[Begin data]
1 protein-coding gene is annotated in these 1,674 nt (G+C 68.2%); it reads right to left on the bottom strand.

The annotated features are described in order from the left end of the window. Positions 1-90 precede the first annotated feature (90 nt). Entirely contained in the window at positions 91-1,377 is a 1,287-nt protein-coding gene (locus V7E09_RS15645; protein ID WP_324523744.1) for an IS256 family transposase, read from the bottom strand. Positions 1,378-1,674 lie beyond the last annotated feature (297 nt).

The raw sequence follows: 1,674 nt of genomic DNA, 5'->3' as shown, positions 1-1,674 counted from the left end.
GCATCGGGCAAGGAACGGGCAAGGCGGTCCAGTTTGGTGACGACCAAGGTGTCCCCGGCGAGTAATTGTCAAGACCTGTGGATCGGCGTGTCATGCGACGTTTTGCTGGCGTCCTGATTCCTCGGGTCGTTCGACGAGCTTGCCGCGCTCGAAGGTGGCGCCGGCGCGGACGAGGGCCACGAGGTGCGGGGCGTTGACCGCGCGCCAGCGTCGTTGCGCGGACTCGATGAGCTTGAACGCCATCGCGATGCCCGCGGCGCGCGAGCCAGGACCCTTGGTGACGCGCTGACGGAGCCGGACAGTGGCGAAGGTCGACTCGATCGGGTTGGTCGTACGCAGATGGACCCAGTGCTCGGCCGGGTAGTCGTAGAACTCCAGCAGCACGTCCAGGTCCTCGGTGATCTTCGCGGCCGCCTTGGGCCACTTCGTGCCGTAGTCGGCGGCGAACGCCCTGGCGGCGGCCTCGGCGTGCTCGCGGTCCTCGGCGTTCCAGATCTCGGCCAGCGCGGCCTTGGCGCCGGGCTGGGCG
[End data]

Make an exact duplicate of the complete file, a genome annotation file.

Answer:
1 protein-coding gene is annotated in these 1,674 nt (G+C 68.2%); it reads right to left on the bottom strand.

The annotated features are described in order from the left end of the window. Positions 1-90 precede the first annotated feature (90 nt). Entirely contained in the window at positions 91-1,377 is a 1,287-nt protein-coding gene (locus V7E09_RS15645; protein ID WP_324523744.1) for an IS256 family transposase, read from the bottom strand. Positions 1,378-1,674 lie beyond the last annotated feature (297 nt).

The raw sequence follows: 1,674 nt of genomic DNA, 5'->3' as shown, positions 1-1,674 counted from the left end.
GCATCGGGCAAGGAACGGGCAAGGCGGTCCAGTTTGGTGACGACCAAGGTGTCCCCGGCGAGTAATTGTCAAGACCTGTGGATCGGCGTGTCATGCGACGTTTTGCTGGCGTCCTGATTCCTCGGGTCGTTCGACGAGCTTGCCGCGCTCGAAGGTGGCGCCGGCGCGGACGAGGGCCACGAGGTGCGGGGCGTTGACCGCGCGCCAGCGTCGTTGCGCGGACTCGATGAGCTTGAACGCCATCGCGATGCCCGCGGCGCGCGAGCCAGGACCCTTGGTGACGCGCTGACGGAGCCGGACAGTGGCGAAGGTCGACTCGATCGGGTTGGTCGTACGCAGATGGACCCAGTGCTCGGCCGGGTAGTCGTAGAACTCCAGCAGCACGTCCAGGTCCTCGGTGATCTTCGCGGCCGCCTTGGGCCACTTCGTGCCGTAGTCGGCGGCGAACGCCCTGGCGGCGGCCTCGGCGTGCTCGCGGTCCTCGGCGTTCCAGATCTCGGCCAGCGCGGCCTTGGCGCCGGGCTGGGCG